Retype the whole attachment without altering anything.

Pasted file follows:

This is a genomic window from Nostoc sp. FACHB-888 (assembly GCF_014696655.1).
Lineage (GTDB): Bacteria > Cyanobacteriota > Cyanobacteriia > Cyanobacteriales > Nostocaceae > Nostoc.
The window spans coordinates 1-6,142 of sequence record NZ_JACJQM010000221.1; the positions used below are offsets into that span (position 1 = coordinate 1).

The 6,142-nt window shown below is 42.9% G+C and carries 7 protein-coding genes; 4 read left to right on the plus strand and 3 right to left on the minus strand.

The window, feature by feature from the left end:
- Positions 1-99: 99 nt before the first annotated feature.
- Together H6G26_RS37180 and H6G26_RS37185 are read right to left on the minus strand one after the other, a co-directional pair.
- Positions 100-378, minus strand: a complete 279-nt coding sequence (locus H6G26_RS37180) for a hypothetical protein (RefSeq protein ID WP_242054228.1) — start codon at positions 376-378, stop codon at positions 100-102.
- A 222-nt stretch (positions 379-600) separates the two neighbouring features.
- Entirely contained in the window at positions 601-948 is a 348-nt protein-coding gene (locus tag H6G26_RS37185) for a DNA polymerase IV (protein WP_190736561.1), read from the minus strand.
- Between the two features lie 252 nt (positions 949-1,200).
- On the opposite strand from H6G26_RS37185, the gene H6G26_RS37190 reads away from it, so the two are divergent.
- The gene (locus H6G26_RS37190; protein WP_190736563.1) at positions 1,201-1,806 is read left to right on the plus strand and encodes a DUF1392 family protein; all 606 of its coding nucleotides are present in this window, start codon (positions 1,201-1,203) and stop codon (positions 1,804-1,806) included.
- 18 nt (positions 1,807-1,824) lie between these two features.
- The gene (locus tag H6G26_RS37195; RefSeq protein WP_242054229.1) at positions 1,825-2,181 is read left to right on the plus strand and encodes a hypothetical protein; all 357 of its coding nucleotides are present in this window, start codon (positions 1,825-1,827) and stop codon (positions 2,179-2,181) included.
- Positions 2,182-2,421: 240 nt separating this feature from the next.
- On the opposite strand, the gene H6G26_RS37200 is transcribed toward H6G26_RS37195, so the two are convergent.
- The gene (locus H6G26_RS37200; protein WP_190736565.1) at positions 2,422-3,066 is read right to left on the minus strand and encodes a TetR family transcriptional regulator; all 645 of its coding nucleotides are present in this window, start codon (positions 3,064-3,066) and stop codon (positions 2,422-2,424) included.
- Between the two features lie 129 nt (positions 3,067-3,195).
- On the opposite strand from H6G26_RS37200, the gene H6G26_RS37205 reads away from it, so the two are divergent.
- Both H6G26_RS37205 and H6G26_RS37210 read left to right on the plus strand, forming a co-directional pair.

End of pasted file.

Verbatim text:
This is a genomic window from Nostoc sp. FACHB-888 (assembly GCF_014696655.1).
Lineage (GTDB): Bacteria > Cyanobacteriota > Cyanobacteriia > Cyanobacteriales > Nostocaceae > Nostoc.
The window spans coordinates 1-6,142 of sequence record NZ_JACJQM010000221.1; the positions used below are offsets into that span (position 1 = coordinate 1).

The 6,142-nt window shown below is 42.9% G+C and carries 7 protein-coding genes; 4 read left to right on the plus strand and 3 right to left on the minus strand.

The window, feature by feature from the left end:
- Positions 1-99: 99 nt before the first annotated feature.
- Together H6G26_RS37180 and H6G26_RS37185 are read right to left on the minus strand one after the other, a co-directional pair.
- Positions 100-378, minus strand: a complete 279-nt coding sequence (locus H6G26_RS37180) for a hypothetical protein (RefSeq protein ID WP_242054228.1) — start codon at positions 376-378, stop codon at positions 100-102.
- A 222-nt stretch (positions 379-600) separates the two neighbouring features.
- Entirely contained in the window at positions 601-948 is a 348-nt protein-coding gene (locus tag H6G26_RS37185) for a DNA polymerase IV (protein WP_190736561.1), read from the minus strand.
- Between the two features lie 252 nt (positions 949-1,200).
- On the opposite strand from H6G26_RS37185, the gene H6G26_RS37190 reads away from it, so the two are divergent.
- The gene (locus H6G26_RS37190; protein WP_190736563.1) at positions 1,201-1,806 is read left to right on the plus strand and encodes a DUF1392 family protein; all 606 of its coding nucleotides are present in this window, start codon (positions 1,201-1,203) and stop codon (positions 1,804-1,806) included.
- 18 nt (positions 1,807-1,824) lie between these two features.
- The gene (locus tag H6G26_RS37195; RefSeq protein WP_242054229.1) at positions 1,825-2,181 is read left to right on the plus strand and encodes a hypothetical protein; all 357 of its coding nucleotides are present in this window, start codon (positions 1,825-1,827) and stop codon (positions 2,179-2,181) included.
- Positions 2,182-2,421: 240 nt separating this feature from the next.
- On the opposite strand, the gene H6G26_RS37200 is transcribed toward H6G26_RS37195, so the two are convergent.
- The gene (locus H6G26_RS37200; protein WP_190736565.1) at positions 2,422-3,066 is read right to left on the minus strand and encodes a TetR family transcriptional regulator; all 645 of its coding nucleotides are present in this window, start codon (positions 3,064-3,066) and stop codon (positions 2,422-2,424) included.
- Between the two features lie 129 nt (positions 3,067-3,195).
- On the opposite strand from H6G26_RS37200, the gene H6G26_RS37205 reads away from it, so the two are divergent.
- Both H6G26_RS37205 and H6G26_RS37210 read left to right on the plus strand, forming a co-directional pair.